Collins' Standard Map of London.
1856 (undated) 27 x 35 in (68.58 x 88.9 cm)
This is an extremely scarce 1856 plan or map of London, england by Henry George Collins. Centered on the Thames River, this map covers from Notting Hill and Kensington east as far as the West India Docks and from Holloway in the north to Camberwell in the south. The map is color coded according to districts with all parks, streets, rail lines, bridges, and important buildings noted. The map bears a stamp to the left of the title suggesting that the author, Collins, has received the 'Only medal awarded to england in the New York exhibition of Maps, Atlases, and Globes.' It is accompanied by its original linen binder containing a London street index.
Collins first published this map in 1855 as 'Collins' London.' He followed up with a second edition, the present example identifiable by the 'medal,' in 1856. Despite being a fine cartographer, Collins was a poor businessman and was forced into bankruptcy in 1857, when his map plates, including this one, were sold to edward Stanford. Stanford subsequently revised and published this map in over 30 editions well into the 1920s. Although the Stanford editions are relatively common, the first two editions, published directly by Collins, are exceedingly scarce due to a small print run and the aforementioned bankruptcy. They are also more colorful and beautifully produced than the more economically minded Sanford editions.
Henry George Collins (January 17, 1808 - c. 1871) was a British engraver, bookseller, and map publisher active in London from about 1832 to 1858. Collins started his career as a bookbinder but was ultimately unsuccessful in this field declaring bankruptcy in 1839. Later Collins worked as a stationer for William and Henry Rock who subsequently pressed charges against him for embezzlement - for which he was found guilty and served four months in prison. After being released Collins embraced a future in map publishing and established an office among London's printers at 22 Paternoster Row. He partnered with Anthony la Riviere (lithographer) and John Kelly (colorist) and began producing atlases, globes, and pocket maps, most of which focused on the London area. Despite producing fine maps, Collins was a poor businessman and sales were slow. This possibly explains the medallion appearing on many of his maps c. 1854 onward, where he claims to have received the "Only medal awarded to England in the New York Exhibition or Maps, Atlases, and Globes". This is a highly unlikely claim for which we can find no substantiation and was most likely a fiction intended to appeal to the American tourist market in London. Apparently it didn't work, for in 1857 he again declared bankruptcy, signing over most of his assets to George Chater and Ephraim Brain. Most of his map plates and printing stock were subsequently acquired by George Stanford who succeeded where Collins failed, publishing numerous editions of many of Collins' fine maps. Some of Collins' maps were also republished by his sons, under the imprint "Collins Brothers", but by 1859 this firm too had failed. The last known reference to Collins in 1871, where he referred to himself as a "retired publisher". He must have died shortly afterwards. (Worms, L. and Baynton-William, A., British Map Engravers, (London) 2011, p. 156 - 157).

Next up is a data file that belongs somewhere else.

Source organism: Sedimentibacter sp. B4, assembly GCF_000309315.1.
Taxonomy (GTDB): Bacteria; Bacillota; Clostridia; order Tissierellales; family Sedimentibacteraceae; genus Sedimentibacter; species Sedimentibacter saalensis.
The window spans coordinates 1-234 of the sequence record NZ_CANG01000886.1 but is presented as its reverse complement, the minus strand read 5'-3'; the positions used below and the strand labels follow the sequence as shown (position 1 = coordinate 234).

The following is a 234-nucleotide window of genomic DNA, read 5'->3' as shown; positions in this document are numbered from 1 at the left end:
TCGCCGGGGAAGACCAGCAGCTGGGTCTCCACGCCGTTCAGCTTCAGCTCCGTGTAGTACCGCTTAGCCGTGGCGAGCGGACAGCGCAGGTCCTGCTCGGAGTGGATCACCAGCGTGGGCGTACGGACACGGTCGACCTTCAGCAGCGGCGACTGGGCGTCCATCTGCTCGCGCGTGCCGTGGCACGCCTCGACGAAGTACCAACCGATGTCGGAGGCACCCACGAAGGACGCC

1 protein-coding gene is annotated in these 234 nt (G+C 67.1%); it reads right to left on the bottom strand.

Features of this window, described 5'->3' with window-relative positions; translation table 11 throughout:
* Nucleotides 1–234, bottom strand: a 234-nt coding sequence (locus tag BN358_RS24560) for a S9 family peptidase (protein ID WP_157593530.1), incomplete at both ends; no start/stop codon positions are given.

Collins, H. G., Collins Standard Postal District Map of London, (London) 1856.
Very good. Some wear at original fold intersections. Cleanly detached from, but shipped with, original binder and accompanying booklet.
Hyde, R., Printed Maps of Victorian London: 1851 - 1900, no. 38-2.